Though I can’t personally attest to the impact it left on the populous of gamers at the time, the Mario adventure is categorically known as one of the fathers of the 3D mascot-era platforming games. Just the main hub world provided enough freedom to get a sense of what a Mario game would feel like in an unshackled 3D space.

Source: Gamerbolt

Aside from the awe of the technological feat, it was astonishing how Nintendo took the side-scrolling challenge of typical Mario titles and somehow delivered a three-dimensional experience that melded the platforming challenge and the complexity of exploring open environments all in one experience.

Moving away from the 3D revolution, we learn that Nintendo created and popularized some exciting functional gaming hardware that many likely take for granted today. I’m talking about the Rumble Pack that was introduced with Star Fox 64 and the cross-shaped D-pad that dates all the way back to the Game & Watch.

It’s hard to imagine modern gaming without rumble, and whenever it’s removed -- as with the early days of Sony’s PlayStation 3 -- fans demand it be put back. It has become a common little device that pervades most all gaming controllers, and that's because it provides a palpable response of haptic feedback when it comes to experiences like racing on uneven surfaces, crashing into hard edges, and shooting weapons. Just that little bit of extra immersion makes all the difference.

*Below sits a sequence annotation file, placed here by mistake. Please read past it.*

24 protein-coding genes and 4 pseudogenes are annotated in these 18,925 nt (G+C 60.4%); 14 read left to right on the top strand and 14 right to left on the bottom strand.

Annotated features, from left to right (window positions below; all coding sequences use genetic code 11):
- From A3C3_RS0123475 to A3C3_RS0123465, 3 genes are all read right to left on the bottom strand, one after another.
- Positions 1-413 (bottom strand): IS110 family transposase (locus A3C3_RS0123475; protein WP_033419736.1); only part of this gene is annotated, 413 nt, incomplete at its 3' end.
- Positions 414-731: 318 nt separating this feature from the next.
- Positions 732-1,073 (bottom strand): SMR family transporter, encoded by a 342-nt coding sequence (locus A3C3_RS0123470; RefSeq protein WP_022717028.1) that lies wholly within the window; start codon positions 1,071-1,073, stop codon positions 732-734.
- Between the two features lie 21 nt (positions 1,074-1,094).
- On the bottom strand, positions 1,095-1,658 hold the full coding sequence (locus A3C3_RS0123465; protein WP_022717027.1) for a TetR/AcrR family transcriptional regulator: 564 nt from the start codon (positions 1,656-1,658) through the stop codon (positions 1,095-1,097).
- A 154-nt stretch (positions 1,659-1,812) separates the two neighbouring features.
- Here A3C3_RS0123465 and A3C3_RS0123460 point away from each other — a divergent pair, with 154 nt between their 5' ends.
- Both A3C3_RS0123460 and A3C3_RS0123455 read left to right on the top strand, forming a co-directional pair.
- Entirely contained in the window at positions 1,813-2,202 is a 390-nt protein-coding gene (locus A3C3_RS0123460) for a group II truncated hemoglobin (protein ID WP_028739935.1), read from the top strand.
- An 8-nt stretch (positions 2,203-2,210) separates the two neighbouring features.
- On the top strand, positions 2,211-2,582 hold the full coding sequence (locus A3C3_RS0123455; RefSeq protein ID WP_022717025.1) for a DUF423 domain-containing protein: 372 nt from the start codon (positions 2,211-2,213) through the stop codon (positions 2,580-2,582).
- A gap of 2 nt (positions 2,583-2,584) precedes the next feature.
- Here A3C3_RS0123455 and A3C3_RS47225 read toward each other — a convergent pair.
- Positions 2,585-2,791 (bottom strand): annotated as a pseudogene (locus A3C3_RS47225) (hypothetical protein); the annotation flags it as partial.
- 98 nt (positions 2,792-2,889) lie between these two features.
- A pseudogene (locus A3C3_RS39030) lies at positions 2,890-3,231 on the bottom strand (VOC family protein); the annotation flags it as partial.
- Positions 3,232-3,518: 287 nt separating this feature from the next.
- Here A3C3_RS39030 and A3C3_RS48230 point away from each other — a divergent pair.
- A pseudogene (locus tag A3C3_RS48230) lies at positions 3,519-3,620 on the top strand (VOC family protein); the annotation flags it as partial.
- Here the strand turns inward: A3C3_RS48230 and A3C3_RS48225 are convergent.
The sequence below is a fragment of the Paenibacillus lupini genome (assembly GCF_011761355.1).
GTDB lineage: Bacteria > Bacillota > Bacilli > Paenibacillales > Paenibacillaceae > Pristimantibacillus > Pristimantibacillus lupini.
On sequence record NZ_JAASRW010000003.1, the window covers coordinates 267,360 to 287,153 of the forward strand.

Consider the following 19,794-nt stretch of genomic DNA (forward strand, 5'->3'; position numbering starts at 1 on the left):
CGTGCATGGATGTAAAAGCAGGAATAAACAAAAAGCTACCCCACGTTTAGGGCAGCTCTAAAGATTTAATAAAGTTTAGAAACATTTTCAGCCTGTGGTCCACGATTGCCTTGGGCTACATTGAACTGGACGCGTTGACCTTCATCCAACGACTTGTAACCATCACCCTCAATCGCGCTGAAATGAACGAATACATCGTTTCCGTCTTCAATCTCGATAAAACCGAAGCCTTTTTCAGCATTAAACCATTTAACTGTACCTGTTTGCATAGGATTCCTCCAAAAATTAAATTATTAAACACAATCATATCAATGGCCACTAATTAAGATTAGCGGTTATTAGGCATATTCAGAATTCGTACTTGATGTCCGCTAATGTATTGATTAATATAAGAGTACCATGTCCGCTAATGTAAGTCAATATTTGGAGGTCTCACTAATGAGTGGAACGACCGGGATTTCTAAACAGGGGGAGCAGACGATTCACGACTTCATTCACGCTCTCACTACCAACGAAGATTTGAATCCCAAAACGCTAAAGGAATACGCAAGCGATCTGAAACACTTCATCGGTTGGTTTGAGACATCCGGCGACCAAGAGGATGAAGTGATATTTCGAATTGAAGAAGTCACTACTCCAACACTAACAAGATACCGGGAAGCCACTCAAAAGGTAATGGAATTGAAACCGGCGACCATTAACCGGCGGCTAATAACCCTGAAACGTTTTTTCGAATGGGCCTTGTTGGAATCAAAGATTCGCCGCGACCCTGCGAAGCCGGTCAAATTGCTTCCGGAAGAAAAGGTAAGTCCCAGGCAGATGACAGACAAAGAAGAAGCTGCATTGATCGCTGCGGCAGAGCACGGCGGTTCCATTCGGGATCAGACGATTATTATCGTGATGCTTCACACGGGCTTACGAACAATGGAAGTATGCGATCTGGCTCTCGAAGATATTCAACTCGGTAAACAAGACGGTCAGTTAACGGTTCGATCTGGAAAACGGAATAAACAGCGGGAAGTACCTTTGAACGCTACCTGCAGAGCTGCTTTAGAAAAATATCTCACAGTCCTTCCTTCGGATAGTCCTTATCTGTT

As for the D-pad, Nintendo’s patented cross-shaped design is unmatched by its competitors. The undivided directional arrows provide input precision like no other pad of its kind, and is the reason for all the spotty thumbs of veteran Nintendo fans. I miss the days of mastering challenging areas of a Nintendo game, areas that leave satisfying perpendicular outlines on your fingers.

Source: Two Button Crew